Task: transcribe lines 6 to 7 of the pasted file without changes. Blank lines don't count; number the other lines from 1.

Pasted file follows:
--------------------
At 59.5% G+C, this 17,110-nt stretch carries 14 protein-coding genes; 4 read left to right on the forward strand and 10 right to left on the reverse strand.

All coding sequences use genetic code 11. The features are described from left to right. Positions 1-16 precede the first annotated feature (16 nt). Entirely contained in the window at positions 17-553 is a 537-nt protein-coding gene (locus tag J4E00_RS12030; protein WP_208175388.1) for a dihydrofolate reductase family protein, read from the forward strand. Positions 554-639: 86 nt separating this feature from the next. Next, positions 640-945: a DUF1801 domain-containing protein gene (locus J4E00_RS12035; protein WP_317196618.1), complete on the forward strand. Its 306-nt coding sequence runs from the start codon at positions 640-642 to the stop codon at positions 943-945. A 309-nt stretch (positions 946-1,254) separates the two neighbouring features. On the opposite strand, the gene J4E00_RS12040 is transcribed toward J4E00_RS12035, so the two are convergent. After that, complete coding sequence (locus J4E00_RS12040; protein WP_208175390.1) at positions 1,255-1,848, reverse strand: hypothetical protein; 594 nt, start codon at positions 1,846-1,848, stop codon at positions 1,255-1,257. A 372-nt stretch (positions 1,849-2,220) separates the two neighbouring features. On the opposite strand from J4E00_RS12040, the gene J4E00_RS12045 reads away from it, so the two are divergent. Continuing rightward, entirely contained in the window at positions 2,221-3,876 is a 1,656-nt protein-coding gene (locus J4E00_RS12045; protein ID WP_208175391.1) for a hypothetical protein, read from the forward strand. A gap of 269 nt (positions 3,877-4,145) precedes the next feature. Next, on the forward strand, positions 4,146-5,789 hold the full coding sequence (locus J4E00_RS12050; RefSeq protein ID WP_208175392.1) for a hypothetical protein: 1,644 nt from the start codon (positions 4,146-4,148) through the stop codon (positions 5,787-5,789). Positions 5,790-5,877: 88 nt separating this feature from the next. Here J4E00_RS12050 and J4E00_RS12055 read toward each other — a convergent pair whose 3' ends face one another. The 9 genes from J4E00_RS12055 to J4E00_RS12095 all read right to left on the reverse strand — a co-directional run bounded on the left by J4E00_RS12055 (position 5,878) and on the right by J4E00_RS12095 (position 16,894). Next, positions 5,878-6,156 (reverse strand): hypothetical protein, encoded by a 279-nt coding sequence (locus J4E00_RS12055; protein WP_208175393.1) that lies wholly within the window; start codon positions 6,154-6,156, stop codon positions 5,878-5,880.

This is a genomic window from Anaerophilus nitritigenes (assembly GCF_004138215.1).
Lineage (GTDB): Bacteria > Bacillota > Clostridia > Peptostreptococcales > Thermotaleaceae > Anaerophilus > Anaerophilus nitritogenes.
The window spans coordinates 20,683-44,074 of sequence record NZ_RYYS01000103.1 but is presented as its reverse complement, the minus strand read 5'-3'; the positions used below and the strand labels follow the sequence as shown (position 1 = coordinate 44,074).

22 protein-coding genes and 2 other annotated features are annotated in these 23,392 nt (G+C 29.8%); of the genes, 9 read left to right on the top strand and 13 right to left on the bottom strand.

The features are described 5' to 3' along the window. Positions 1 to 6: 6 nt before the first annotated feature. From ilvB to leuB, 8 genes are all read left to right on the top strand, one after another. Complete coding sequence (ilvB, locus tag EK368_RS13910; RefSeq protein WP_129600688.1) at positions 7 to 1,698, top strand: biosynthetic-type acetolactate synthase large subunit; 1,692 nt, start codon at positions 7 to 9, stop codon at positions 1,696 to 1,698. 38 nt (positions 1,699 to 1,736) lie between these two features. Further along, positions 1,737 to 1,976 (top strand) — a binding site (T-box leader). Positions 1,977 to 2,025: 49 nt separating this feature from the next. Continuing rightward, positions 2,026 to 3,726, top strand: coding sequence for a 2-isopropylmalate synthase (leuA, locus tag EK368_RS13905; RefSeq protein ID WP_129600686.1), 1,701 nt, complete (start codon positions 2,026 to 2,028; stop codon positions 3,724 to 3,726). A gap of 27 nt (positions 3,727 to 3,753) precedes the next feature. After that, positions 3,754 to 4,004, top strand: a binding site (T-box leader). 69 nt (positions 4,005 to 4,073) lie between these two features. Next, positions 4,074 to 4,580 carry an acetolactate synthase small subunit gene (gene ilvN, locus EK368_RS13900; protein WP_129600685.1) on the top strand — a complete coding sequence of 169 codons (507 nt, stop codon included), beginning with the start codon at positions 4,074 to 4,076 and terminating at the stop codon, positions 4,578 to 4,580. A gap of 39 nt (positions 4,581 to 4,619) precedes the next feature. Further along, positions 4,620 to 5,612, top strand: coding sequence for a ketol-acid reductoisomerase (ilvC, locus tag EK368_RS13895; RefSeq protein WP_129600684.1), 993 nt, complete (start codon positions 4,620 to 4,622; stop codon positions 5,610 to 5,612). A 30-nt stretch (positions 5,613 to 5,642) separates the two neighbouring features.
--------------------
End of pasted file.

22 protein-coding genes and 2 other annotated features are annotated in these 23,392 nt (G+C 29.8%); of the genes, 9 read left to right on the top strand and 13 right to left on the bottom strand.

The features are described 5' to 3' along the window. Positions 1 to 6: 6 nt before the first annotated feature. From ilvB to leuB, 8 genes are all read left to right on the top strand, one after another. Complete coding sequence (ilvB, locus tag EK368_RS13910; RefSeq protein WP_129600688.1) at positions 7 to 1,698, top strand: biosynthetic-type acetolactate synthase large subunit; 1,692 nt, start codon at positions 7 to 9, stop codon at positions 1,696 to 1,698. 38 nt (positions 1,699 to 1,736) lie between these two features. Further along, positions 1,737 to 1,976 (top strand) — a binding site (T-box leader). Positions 1,977 to 2,025: 49 nt separating this feature from the next. Continuing rightward, positions 2,026 to 3,726, top strand: coding sequence for a 2-isopropylmalate synthase (leuA, locus tag EK368_RS13905; RefSeq protein ID WP_129600686.1), 1,701 nt, complete (start codon positions 2,026 to 2,028; stop codon positions 3,724 to 3,726). A gap of 27 nt (positions 3,727 to 3,753) precedes the next feature. After that, positions 3,754 to 4,004, top strand: a binding site (T-box leader). 69 nt (positions 4,005 to 4,073) lie between these two features. Next, positions 4,074 to 4,580 carry an acetolactate synthase small subunit gene (gene ilvN, locus EK368_RS13900; protein WP_129600685.1) on the top strand — a complete coding sequence of 169 codons (507 nt, stop codon included), beginning with the start codon at positions 4,074 to 4,076 and terminating at the stop codon, positions 4,578 to 4,580. A gap of 39 nt (positions 4,581 to 4,619) precedes the next feature. Further along, positions 4,620 to 5,612, top strand: coding sequence for a ketol-acid reductoisomerase (ilvC, locus tag EK368_RS13895; RefSeq protein WP_129600684.1), 993 nt, complete (start codon positions 4,620 to 4,622; stop codon positions 5,610 to 5,612). A 30-nt stretch (positions 5,613 to 5,642) separates the two neighbouring features.